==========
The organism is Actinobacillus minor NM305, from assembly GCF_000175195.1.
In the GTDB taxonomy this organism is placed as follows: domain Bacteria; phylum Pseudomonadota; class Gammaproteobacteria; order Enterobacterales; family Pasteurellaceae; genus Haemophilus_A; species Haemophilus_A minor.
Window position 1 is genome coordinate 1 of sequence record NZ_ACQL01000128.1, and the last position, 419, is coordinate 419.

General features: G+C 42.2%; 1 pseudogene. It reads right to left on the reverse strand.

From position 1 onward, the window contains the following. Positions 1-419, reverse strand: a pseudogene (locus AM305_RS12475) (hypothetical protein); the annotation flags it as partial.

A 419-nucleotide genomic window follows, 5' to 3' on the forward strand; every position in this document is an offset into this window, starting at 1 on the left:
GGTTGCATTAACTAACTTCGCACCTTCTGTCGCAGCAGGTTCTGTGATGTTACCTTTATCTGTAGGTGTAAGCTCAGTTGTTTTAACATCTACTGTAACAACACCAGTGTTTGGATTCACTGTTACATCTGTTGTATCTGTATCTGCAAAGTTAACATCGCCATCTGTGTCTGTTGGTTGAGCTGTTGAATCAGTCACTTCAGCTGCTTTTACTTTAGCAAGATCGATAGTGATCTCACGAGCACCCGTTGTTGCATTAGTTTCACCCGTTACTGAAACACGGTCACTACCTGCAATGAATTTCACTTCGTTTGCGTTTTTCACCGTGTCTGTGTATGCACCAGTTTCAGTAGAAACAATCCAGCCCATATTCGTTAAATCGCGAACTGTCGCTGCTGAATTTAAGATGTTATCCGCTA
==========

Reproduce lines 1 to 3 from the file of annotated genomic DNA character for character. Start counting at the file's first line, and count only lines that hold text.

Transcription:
The organism is Actinobacillus minor NM305, from assembly GCF_000175195.1.
In the GTDB taxonomy this organism is placed as follows: domain Bacteria; phylum Pseudomonadota; class Gammaproteobacteria; order Enterobacterales; family Pasteurellaceae; genus Haemophilus_A; species Haemophilus_A minor.
Window position 1 is genome coordinate 1 of sequence record NZ_ACQL01000128.1, and the last position, 419, is coordinate 419.